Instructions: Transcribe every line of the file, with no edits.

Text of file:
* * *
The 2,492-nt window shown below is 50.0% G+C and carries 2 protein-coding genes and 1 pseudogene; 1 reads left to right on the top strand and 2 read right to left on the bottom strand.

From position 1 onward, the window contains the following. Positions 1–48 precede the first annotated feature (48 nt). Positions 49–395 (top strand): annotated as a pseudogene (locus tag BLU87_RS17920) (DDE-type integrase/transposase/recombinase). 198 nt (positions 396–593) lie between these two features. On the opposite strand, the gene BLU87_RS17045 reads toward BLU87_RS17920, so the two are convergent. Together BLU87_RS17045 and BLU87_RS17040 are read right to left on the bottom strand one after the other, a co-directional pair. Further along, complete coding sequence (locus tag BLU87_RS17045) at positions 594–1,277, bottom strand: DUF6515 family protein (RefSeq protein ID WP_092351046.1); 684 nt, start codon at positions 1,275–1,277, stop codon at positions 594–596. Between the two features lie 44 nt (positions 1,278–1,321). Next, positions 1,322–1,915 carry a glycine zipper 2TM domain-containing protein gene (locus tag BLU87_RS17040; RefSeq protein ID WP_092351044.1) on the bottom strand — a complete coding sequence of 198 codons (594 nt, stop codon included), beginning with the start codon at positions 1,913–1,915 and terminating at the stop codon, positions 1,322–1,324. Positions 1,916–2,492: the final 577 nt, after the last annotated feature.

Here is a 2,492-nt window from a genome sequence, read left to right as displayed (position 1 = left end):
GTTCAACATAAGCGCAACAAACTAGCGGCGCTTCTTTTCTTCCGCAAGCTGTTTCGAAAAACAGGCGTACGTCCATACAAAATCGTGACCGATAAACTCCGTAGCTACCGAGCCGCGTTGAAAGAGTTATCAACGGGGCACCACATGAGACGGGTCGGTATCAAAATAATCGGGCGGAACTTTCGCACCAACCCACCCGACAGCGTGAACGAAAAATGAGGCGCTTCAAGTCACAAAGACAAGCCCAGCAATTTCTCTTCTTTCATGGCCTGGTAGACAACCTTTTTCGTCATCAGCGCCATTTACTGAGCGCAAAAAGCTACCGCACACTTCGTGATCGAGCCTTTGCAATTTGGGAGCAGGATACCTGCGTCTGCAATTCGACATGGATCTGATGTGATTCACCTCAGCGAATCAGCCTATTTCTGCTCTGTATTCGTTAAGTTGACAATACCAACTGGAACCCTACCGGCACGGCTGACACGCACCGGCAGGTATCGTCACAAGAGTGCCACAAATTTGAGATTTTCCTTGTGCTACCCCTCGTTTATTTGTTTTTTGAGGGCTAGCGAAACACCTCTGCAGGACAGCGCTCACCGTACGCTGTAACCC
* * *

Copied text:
The 2,492-nt window shown below is 50.0% G+C and carries 2 protein-coding genes and 1 pseudogene; 1 reads left to right on the top strand and 2 read right to left on the bottom strand.

From position 1 onward, the window contains the following. Positions 1–48 precede the first annotated feature (48 nt). Positions 49–395 (top strand): annotated as a pseudogene (locus tag BLU87_RS17920) (DDE-type integrase/transposase/recombinase). 198 nt (positions 396–593) lie between these two features. On the opposite strand, the gene BLU87_RS17045 reads toward BLU87_RS17920, so the two are convergent. Together BLU87_RS17045 and BLU87_RS17040 are read right to left on the bottom strand one after the other, a co-directional pair. Further along, complete coding sequence (locus tag BLU87_RS17045) at positions 594–1,277, bottom strand: DUF6515 family protein (RefSeq protein ID WP_092351046.1); 684 nt, start codon at positions 1,275–1,277, stop codon at positions 594–596. Between the two features lie 44 nt (positions 1,278–1,321). Next, positions 1,322–1,915 carry a glycine zipper 2TM domain-containing protein gene (locus tag BLU87_RS17040; RefSeq protein ID WP_092351044.1) on the bottom strand — a complete coding sequence of 198 codons (594 nt, stop codon included), beginning with the start codon at positions 1,913–1,915 and terminating at the stop codon, positions 1,322–1,324. Positions 1,916–2,492: the final 577 nt, after the last annotated feature.

Here is a 2,492-nt window from a genome sequence, read left to right as displayed (position 1 = left end):
GTTCAACATAAGCGCAACAAACTAGCGGCGCTTCTTTTCTTCCGCAAGCTGTTTCGAAAAACAGGCGTACGTCCATACAAAATCGTGACCGATAAACTCCGTAGCTACCGAGCCGCGTTGAAAGAGTTATCAACGGGGCACCACATGAGACGGGTCGGTATCAAAATAATCGGGCGGAACTTTCGCACCAACCCACCCGACAGCGTGAACGAAAAATGAGGCGCTTCAAGTCACAAAGACAAGCCCAGCAATTTCTCTTCTTTCATGGCCTGGTAGACAACCTTTTTCGTCATCAGCGCCATTTACTGAGCGCAAAAAGCTACCGCACACTTCGTGATCGAGCCTTTGCAATTTGGGAGCAGGATACCTGCGTCTGCAATTCGACATGGATCTGATGTGATTCACCTCAGCGAATCAGCCTATTTCTGCTCTGTATTCGTTAAGTTGACAATACCAACTGGAACCCTACCGGCACGGCTGACACGCACCGGCAGGTATCGTCACAAGAGTGCCACAAATTTGAGATTTTCCTTGTGCTACCCCTCGTTTATTTGTTTTTTGAGGGCTAGCGAAACACCTCTGCAGGACAGCGCTCACCGTACGCTGTAACCC